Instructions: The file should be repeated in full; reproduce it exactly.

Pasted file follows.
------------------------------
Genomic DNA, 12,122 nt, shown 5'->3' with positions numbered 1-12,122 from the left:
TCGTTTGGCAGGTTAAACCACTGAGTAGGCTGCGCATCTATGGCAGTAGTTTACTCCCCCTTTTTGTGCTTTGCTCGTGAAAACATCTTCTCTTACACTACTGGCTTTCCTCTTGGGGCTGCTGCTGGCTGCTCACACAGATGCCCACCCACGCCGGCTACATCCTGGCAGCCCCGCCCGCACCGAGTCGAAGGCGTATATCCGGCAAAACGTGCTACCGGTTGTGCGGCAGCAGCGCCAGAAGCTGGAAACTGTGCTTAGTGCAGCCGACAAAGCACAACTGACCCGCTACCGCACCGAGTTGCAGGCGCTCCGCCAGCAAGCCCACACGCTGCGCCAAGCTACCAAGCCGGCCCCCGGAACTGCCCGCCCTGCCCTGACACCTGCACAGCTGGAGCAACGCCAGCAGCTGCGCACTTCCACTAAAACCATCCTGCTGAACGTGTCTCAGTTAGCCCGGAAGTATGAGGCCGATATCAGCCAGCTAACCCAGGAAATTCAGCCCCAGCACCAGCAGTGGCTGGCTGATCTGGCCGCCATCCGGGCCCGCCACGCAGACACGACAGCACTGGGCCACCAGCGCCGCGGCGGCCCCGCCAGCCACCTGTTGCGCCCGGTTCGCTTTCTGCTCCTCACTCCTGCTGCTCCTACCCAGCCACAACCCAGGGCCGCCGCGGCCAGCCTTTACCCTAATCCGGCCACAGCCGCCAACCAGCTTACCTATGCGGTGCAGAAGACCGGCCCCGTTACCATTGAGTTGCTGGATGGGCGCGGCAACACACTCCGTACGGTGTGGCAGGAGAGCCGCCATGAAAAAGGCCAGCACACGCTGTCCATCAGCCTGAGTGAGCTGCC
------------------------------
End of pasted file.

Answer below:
Genomic DNA, 12,122 nt, shown 5'->3' with positions numbered 1-12,122 from the left:
TCGTTTGGCAGGTTAAACCACTGAGTAGGCTGCGCATCTATGGCAGTAGTTTACTCCCCCTTTTTGTGCTTTGCTCGTGAAAACATCTTCTCTTACACTACTGGCTTTCCTCTTGGGGCTGCTGCTGGCTGCTCACACAGATGCCCACCCACGCCGGCTACATCCTGGCAGCCCCGCCCGCACCGAGTCGAAGGCGTATATCCGGCAAAACGTGCTACCGGTTGTGCGGCAGCAGCGCCAGAAGCTGGAAACTGTGCTTAGTGCAGCCGACAAAGCACAACTGACCCGCTACCGCACCGAGTTGCAGGCGCTCCGCCAGCAAGCCCACACGCTGCGCCAAGCTACCAAGCCGGCCCCCGGAACTGCCCGCCCTGCCCTGACACCTGCACAGCTGGAGCAACGCCAGCAGCTGCGCACTTCCACTAAAACCATCCTGCTGAACGTGTCTCAGTTAGCCCGGAAGTATGAGGCCGATATCAGCCAGCTAACCCAGGAAATTCAGCCCCAGCACCAGCAGTGGCTGGCTGATCTGGCCGCCATCCGGGCCCGCCACGCAGACACGACAGCACTGGGCCACCAGCGCCGCGGCGGCCCCGCCAGCCACCTGTTGCGCCCGGTTCGCTTTCTGCTCCTCACTCCTGCTGCTCCTACCCAGCCACAACCCAGGGCCGCCGCGGCCAGCCTTTACCCTAATCCGGCCACAGCCGCCAACCAGCTTACCTATGCGGTGCAGAAGACCGGCCCCGTTACCATTGAGTTGCTGGATGGGCGCGGCAACACACTCCGTACGGTGTGGCAGGAGAGCCGCCATGAAAAAGGCCAGCACACGCTGTCCATCAGCCTGAGTGAGCTGCC